Nearly any venue or combination of venues classified as off-site will involve a tent. Backyard weddings almost always necessitate tents. Sites such as estates and wineries often do too, and depending on their size, country clubs, hotels, and resorts might as well. There are all kinds of issues to think about when choosing a tent. What kind of tent will it be? A basic canopy or an elegant, peeked roof tent? Will there be a floor? The bottom line is that a tent wedding is a major production. Usually, the tent will be constructed the week before your wedding, with last-minute adjustments to accommodate the weather and your wishes. With that being said, here are some facts to consider when determining if a tent wedding is right for you.
Tents require more decision making than any other wedding location. If you know what you want or at least what you like, you’ll be fine. If you’re not great at making choices about forks, portable toilets, or outdoor lighting, or just not interested in that level of detail, you’ll want to either leave it to the professionals or consider hosting your wedding in a simpler setting.
Get a tent company representative involved as early as possible. These experts can evaluate your property, budget, details, and vendor recommendations, which may help you in your process. Many companies can also arrange for generators, lighting, and even bathroom facilities.
Every city has a list of regulations for hosting a tent event. Your tent company will likely help you with some of these, but you’ll want to know yourself what forms needed to be filed, which inspections will take place once the tents are built, and what is not permitted.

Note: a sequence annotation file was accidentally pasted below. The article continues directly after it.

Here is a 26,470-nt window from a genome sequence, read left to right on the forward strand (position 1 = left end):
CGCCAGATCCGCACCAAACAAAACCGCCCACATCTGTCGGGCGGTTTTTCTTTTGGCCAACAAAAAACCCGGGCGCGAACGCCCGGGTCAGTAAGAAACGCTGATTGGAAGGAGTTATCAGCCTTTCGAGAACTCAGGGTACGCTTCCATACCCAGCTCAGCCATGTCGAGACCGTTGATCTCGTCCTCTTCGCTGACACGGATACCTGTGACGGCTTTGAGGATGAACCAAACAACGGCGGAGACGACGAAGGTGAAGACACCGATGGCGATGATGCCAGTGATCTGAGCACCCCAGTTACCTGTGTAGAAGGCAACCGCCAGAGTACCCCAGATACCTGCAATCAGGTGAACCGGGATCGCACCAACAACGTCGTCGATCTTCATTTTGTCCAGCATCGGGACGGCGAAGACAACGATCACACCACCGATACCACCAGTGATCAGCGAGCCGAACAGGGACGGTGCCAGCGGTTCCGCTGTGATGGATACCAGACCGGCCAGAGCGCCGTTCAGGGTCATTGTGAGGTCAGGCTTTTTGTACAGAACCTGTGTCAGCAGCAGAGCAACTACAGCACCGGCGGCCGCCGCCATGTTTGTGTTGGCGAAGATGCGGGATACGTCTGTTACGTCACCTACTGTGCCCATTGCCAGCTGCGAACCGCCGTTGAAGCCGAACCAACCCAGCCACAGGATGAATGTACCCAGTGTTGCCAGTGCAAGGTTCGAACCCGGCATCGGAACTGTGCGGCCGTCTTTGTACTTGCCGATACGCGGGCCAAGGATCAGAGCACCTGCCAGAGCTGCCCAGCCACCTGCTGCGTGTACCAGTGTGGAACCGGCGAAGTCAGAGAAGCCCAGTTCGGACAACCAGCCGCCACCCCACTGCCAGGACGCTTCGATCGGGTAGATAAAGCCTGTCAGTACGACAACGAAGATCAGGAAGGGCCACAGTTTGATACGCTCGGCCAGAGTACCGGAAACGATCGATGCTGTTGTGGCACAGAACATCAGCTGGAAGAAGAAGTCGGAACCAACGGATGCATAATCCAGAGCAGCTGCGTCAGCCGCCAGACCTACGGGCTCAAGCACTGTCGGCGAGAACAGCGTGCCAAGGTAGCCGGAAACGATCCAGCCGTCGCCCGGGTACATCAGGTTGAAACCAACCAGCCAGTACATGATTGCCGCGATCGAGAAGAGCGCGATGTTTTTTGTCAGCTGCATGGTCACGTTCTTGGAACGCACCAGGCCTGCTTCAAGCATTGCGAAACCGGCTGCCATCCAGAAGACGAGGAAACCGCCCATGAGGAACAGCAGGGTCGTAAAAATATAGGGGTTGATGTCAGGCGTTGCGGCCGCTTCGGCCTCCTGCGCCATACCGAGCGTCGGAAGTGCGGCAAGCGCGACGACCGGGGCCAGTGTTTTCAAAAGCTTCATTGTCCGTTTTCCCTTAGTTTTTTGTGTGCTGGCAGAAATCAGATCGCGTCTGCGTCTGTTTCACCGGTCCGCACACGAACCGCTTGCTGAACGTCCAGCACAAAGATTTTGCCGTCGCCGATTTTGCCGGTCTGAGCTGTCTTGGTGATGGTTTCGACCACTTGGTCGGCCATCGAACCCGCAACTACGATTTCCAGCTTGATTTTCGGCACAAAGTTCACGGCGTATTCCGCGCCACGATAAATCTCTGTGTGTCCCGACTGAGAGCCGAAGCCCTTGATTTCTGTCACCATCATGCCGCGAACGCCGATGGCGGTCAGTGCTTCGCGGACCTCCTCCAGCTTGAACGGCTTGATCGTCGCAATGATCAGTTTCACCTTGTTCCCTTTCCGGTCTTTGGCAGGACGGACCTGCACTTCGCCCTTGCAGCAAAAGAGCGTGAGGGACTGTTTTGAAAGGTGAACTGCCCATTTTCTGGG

Know that there will likely be some damage to your lawn. When trucks, work crews, and lots of guests are using your property over the course of a week or so, it is inevitable that you’ll experience some wear and tear above and beyond what is normal.
Have a rain plan. This may seem obvious, but make sure that your tent will allow for a covered ceremony in case of inclement weather. Discuss the flow of transitions with all pertinent service providers to minimize any impact on your guests’ comfort.
Know that tent budgets are inclined to increase. If you decide at the last minute to add more tents, a floor, heaters, or fans, there will be a cost. Try to examine all the options up-front so you’ll be clear about what to expect in case you do decide to add or change the detail.
Don’t try to turn your tent into a hotel ballroom. Let your natural surroundings inspire you and focus on color, pretty linens, and unique decorations, as well as a good caterer.
Insist on a floor. Remember that if it rains, even a few days before the wedding, a soggy lawn under your tent can ruin tablecloths, guests’ shoes, and everyone’s comfort level. You might want to add walkways and canopies at key points to make it more comfortable for you and your guests.
Create lounges. A cocktail or ceremony tent can be transformed into a great party space with a few minor adjustments. Lounge areas are great gathering spots throughout the evening and makes for a perfect, intimate place to continue the party when the majority of the guests’ have departed.
Consider using lighting. Most tent companies provide basic lighting for safety and some have equipment or arrangements with vendors to provide more complex lighting. Because a tent is a blank, open space, lighting can be transformational.
Lanterns are a great lighting source for tents. Lanterns strung from the ceiling are dramatic, adding color and scale to your design, while spot lighting tables and buffets will enhance the look of your centerpieces and displays.